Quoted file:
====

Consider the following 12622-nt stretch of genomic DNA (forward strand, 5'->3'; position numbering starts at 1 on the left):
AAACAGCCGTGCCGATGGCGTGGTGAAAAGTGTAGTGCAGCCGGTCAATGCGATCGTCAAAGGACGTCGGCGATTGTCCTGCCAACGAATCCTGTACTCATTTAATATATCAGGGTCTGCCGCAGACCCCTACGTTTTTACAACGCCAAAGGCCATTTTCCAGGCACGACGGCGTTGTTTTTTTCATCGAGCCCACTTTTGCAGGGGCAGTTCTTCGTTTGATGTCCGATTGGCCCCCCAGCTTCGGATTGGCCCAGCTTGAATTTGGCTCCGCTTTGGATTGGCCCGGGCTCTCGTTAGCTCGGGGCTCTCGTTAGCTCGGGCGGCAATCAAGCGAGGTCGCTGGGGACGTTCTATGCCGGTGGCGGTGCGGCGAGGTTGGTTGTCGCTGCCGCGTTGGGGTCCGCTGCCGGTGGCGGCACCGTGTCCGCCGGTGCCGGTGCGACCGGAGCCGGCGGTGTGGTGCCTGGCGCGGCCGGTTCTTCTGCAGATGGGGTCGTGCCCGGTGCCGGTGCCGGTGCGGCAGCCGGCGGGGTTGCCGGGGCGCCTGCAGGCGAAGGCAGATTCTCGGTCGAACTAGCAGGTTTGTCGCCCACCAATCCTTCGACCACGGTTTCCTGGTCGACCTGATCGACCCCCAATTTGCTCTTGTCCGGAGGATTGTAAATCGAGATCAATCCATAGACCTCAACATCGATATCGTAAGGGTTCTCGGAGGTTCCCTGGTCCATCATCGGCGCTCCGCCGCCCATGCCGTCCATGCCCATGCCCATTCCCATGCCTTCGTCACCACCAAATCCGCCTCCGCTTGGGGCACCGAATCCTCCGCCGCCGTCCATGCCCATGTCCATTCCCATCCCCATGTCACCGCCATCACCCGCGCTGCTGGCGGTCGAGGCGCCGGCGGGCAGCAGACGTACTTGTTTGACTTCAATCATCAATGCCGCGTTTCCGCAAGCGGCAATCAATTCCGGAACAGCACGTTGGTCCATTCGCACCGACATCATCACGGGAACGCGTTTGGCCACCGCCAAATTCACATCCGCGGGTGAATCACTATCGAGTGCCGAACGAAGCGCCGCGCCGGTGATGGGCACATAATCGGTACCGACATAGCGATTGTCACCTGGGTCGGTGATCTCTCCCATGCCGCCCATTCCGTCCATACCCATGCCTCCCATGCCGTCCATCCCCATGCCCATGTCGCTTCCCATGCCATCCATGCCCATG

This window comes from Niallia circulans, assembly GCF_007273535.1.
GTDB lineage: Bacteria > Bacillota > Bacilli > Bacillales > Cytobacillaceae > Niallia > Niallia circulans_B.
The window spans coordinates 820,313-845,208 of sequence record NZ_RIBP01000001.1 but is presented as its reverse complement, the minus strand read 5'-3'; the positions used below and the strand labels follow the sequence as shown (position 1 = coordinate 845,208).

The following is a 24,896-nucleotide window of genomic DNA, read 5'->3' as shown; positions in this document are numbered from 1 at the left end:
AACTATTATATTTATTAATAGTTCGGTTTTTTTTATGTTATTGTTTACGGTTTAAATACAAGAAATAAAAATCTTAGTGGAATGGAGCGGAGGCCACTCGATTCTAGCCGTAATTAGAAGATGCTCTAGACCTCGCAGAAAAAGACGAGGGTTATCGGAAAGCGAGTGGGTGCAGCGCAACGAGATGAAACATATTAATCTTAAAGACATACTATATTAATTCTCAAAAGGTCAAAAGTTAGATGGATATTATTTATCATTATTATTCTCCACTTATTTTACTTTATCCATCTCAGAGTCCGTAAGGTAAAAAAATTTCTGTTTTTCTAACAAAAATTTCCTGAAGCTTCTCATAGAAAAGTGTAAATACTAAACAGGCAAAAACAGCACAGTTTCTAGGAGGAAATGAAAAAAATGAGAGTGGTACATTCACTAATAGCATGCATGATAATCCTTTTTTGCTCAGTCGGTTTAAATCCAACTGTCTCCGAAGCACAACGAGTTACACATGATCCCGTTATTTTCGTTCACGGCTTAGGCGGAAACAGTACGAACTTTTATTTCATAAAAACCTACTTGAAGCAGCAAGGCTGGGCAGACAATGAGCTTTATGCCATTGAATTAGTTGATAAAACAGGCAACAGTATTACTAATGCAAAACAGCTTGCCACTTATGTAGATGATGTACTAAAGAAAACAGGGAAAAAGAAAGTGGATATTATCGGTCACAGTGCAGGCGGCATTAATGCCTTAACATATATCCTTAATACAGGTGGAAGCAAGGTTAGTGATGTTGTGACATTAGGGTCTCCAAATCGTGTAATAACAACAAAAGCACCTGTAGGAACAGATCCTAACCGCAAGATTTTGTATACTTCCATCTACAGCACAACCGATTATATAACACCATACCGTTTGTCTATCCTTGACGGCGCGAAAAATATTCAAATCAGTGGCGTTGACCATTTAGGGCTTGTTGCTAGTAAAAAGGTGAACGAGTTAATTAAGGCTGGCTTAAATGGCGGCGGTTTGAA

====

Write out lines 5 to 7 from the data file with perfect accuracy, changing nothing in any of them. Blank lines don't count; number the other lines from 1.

The window spans coordinates 820,313-845,208 of sequence record NZ_RIBP01000001.1 but is presented as its reverse complement, the minus strand read 5'-3'; the positions used below and the strand labels follow the sequence as shown (position 1 = coordinate 845,208).

The following is a 24,896-nucleotide window of genomic DNA, read 5'->3' as shown; positions in this document are numbered from 1 at the left end:
AACTATTATATTTATTAATAGTTCGGTTTTTTTTATGTTATTGTTTACGGTTTAAATACAAGAAATAAAAATCTTAGTGGAATGGAGCGGAGGCCACTCGATTCTAGCCGTAATTAGAAGATGCTCTAGACCTCGCAGAAAAAGACGAGGGTTATCGGAAAGCGAGTGGGTGCAGCGCAACGAGATGAAACATATTAATCTTAAAGACATACTATATTAATTCTCAAAAGGTCAAAAGTTAGATGGATATTATTTATCATTATTATTCTCCACTTATTTTACTTTATCCATCTCAGAGTCCGTAAGGTAAAAAAATTTCTGTTTTTCTAACAAAAATTTCCTGAAGCTTCTCATAGAAAAGTGTAAATACTAAACAGGCAAAAACAGCACAGTTTCTAGGAGGAAATGAAAAAAATGAGAGTGGTACATTCACTAATAGCATGCATGATAATCCTTTTTTGCTCAGTCGGTTTAAATCCAACTGTCTCCGAAGCACAACGAGTTACACATGATCCCGTTATTTTCGTTCACGGCTTAGGCGGAAACAGTACGAACTTTTATTTCATAAAAACCTACTTGAAGCAGCAAGGCTGGGCAGACAATGAGCTTTATGCCATTGAATTAGTTGATAAAACAGGCAACAGTATTACTAATGCAAAACAGCTTGCCACTTATGTAGATGATGTACTAAAGAAAACAGGGAAAAAGAAAGTGGATATTATCGGTCACAGTGCAGGCGGCATTAATGCCTTAACATATATCCTTAATACAGGTGGAAGCAAGGTTAGTGATGTTGTGACATTAGGGTCTCCAAATCGTGTAATAACAACAAAAGCACCTGTAGGAACAGATCCTAACCGCAAGATTTTGTATACTTCCATCTACAGCACAACCGATTATATAACACCATACCGTTTGTCTATCCTTGACGGCGCGAAAAATATTCAAATCAGTGGCGTTGACCATTTAGGGCTTGTTGCTAGTAAAAAGGTGAACGAGTTAATTAAGGCTGGCTTAAATGGCGGCGGTTTGAA